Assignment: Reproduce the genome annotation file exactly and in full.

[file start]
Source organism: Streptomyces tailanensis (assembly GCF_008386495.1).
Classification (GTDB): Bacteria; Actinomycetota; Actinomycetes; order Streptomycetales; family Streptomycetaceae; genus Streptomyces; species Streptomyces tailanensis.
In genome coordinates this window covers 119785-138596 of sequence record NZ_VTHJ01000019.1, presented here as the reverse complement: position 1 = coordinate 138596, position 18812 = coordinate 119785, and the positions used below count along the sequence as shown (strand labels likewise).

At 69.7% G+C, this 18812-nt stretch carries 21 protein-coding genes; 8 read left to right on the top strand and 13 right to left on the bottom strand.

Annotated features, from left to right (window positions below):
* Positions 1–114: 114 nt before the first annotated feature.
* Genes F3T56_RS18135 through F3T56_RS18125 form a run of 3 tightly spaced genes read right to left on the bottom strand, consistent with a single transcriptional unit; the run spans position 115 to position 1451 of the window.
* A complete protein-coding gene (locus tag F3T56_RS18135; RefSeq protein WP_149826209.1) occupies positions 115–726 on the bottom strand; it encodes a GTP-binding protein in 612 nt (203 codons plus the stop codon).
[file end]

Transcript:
Source organism: Streptomyces tailanensis (assembly GCF_008386495.1).
Classification (GTDB): Bacteria; Actinomycetota; Actinomycetes; order Streptomycetales; family Streptomycetaceae; genus Streptomyces; species Streptomyces tailanensis.
In genome coordinates this window covers 119785-138596 of sequence record NZ_VTHJ01000019.1, presented here as the reverse complement: position 1 = coordinate 138596, position 18812 = coordinate 119785, and the positions used below count along the sequence as shown (strand labels likewise).

At 69.7% G+C, this 18812-nt stretch carries 21 protein-coding genes; 8 read left to right on the top strand and 13 right to left on the bottom strand.

Annotated features, from left to right (window positions below):
* Positions 1–114: 114 nt before the first annotated feature.
* Genes F3T56_RS18135 through F3T56_RS18125 form a run of 3 tightly spaced genes read right to left on the bottom strand, consistent with a single transcriptional unit; the run spans position 115 to position 1451 of the window.
* A complete protein-coding gene (locus tag F3T56_RS18135; RefSeq protein WP_149826209.1) occupies positions 115–726 on the bottom strand; it encodes a GTP-binding protein in 612 nt (203 codons plus the stop codon).